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Landlord v. Tenant is a special GLT investigative series exploring low-income rental housing in Bloomington-Normal:An aging stock of low income housing in Bloomington-Normal is causing ongoing tension between tenants and their landlords. Twin City landlords are cited more than 3,000 times a year for housing code violations. Because of their age, many low income rental units are in chronic disrepair. Compounding the problem is that Bloomington and Normal each have only two housing inspectors to oversee more than twenty thousand rental units. And there is little pressure on landlords to change.

City: Apartment Building That Caught Fire Had 200+ Code Violations

Charlie Schlenker
A fire destroyed an apartment building on Feb. 10. The building had 226 code violations pending.

A Bloomington apartment building that caught fire earlier this month had 226 building code violations, including non-working smoke detectors, Mayor Tari Renner said Tuesday.

“That in my mind is the essence of negligence," Renner said on GLT's Sound Ideas, referring to the scope of the alleged violations.

A firefighter suffered minor injuries and 29 people were left homeless in the Feb. 10 fire in the 1100 block of Gettysburg Drive on the city’s east side. The cause of the fire remains under investigation.

The mayor said the city had set a hearing on Feb. 28 for the building’s co-owner, Wayne Pelhank, to answer the violations in the city's administrative court.

He said the city filed a separate lawsuit against the owner in the McLean County Circuit Court. Usually the city files lawsuits against landlords in circuit court only after they fail to address violations through the administrative court.

"That in my mind is the essence of negligence."

Renner said the administrative court process for housing code violations was established about three years ago to give the city greater flexibility in pressuring landlords to make repairs and address code violations. He said city officials felt cases moved too slowly through the circuit court.

Hundreds of Violations

The city first cited the building in September, according to city records. Bloomington filed a separate demolition request on the property in December, which alleged the building was structurally unsound, had a leaky roof, and water-logged ceilings, walls and carpeting.

The September inspection found 262 violations at the apartment building. The owners were given to Nov. 28 to make the repairs, and then given a further extension.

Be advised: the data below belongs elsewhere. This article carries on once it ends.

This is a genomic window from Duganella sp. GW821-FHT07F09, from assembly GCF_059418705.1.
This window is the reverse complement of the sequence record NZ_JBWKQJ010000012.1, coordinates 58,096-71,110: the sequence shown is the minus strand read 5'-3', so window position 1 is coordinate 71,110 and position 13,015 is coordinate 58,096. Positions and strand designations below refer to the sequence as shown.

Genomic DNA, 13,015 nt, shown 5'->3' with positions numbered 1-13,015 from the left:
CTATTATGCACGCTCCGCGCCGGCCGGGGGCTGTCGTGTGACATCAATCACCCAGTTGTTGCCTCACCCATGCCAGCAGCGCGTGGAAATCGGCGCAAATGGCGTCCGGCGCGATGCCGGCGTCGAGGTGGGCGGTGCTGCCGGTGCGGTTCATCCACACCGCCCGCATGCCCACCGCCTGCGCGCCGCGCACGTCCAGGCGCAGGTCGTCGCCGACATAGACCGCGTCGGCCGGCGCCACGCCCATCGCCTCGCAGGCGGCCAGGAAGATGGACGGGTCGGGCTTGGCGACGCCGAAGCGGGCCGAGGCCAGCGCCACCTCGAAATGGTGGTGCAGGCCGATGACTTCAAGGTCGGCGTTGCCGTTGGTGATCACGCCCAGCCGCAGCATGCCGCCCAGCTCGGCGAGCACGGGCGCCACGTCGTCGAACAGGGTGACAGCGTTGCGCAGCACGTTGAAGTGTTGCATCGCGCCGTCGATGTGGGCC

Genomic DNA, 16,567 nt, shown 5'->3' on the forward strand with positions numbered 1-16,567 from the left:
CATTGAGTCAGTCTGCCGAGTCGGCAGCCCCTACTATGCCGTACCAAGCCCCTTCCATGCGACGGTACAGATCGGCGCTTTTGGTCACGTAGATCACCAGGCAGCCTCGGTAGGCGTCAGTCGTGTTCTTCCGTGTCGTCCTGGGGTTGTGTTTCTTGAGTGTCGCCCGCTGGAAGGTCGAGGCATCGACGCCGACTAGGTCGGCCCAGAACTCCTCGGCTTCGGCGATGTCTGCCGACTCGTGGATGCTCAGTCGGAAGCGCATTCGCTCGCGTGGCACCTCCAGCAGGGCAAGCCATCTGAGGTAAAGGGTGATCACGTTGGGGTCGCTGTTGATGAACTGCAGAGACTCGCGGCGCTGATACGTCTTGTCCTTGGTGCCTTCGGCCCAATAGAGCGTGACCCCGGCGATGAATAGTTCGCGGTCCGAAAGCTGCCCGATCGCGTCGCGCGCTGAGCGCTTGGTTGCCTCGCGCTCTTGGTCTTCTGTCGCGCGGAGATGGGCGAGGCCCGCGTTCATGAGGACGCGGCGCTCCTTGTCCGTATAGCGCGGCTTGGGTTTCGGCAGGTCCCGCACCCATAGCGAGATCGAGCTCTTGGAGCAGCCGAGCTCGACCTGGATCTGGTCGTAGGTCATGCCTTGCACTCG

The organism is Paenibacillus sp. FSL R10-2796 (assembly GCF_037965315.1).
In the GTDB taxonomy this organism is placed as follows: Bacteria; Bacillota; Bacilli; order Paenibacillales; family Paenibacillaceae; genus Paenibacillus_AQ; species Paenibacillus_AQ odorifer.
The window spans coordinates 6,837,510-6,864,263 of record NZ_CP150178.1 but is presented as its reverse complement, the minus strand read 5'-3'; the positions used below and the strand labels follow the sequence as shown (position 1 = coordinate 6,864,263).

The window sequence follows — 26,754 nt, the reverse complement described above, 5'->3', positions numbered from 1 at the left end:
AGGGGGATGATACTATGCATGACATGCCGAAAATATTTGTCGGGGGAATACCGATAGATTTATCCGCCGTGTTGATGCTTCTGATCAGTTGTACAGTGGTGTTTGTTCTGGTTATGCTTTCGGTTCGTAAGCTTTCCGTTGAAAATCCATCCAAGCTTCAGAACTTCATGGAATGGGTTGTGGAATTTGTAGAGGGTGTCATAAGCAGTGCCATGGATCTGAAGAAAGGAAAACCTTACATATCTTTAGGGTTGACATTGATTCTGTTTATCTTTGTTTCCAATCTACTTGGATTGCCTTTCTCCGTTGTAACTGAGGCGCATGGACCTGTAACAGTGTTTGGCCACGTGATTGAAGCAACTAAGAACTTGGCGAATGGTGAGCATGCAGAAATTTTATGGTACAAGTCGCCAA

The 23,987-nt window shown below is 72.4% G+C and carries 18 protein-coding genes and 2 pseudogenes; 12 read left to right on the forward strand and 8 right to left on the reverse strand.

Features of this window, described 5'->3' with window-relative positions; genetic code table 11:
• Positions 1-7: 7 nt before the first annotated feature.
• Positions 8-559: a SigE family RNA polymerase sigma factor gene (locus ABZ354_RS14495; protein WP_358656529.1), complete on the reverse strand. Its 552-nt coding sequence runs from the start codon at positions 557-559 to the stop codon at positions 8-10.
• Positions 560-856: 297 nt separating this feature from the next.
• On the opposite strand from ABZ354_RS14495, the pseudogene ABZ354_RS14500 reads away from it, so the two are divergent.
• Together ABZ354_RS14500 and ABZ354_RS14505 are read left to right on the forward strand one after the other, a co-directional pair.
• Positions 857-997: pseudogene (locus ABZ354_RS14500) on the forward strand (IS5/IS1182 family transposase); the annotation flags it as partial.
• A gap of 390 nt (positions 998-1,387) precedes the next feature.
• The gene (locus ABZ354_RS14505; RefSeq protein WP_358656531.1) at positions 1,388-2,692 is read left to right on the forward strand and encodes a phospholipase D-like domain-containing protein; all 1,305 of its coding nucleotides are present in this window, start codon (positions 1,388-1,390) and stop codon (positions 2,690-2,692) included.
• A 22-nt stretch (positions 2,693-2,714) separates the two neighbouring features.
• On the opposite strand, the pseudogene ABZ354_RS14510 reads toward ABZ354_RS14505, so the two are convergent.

In a Jan. 30 re-inspection, the city found 226 violations, including inoperative smoke detectors, missing doors, windows that would not open, improperly installed doorknobs, water damage and cockroaches, the records indicated.

It was unclear Tuesday why the owners were given an extension to address the violations and why the administrative process had taken five months.

Renner said the city had gone after the landlord with “multiple pincers and with everything we had.”

Bob Mahrt, the city’s interim director of community development, whose office oversees the housing inspections department, referred questions about the case to Angela Fyans-Jimenez, the city attorney who oversees housing cases in the administrative court.

Fyans-Jimenez said the city had moved to seek a demolition order on the property as soon as inspectors found that violations cited in September not been addressed, and that there were also new code violations.

She said a demolition cannot take place without a court order. The city was waiting for a hearing on the demolition order in circuit court when the fire occurred.

The inspections department, she said, was continuously adding violations against the owner despite complaints by the landlord and his attorney that the landlord was being singled out by the city. 

Fyans-Jimenez said residents were allowed to continue living in the building even though the city wanted it demolished because city inspectors did not believe the building was "an occupancy-prohibitive structure at that time."

She said the city "followed due process."

Pelhank owns several rental properties in the city, Fyans-Jimenez said, including single-family homes, and is frequently cited for violations on his properties. He is currently under a payment plan to settle fines the city has placed against his properties.

Fyans-Jimenez said she could not recall the total amount of fines against Pelhank. She said Pelhank and his attorney have tried to convince the city to dismiss the case against Pelhank over the Gettysburg property since it has burned and is uninhabitable. She said the city refused to dismiss the case.

Contacted by GLT, Polhank's attorney, Eitan Weltman, declined to comment.

Carey Snedden, Bloomington's chief housing inspector, did not return a phone call for comment. 

In an investigative series last fall, GLT reported that Bloomington has only two city inspectors to monitor code violations at some 10,000 units. The report also detailed how cases sometimes can take months to move through the administrative court.

City officials have said their goal is to win compliance from landlords who violate the code, rather than punish them.

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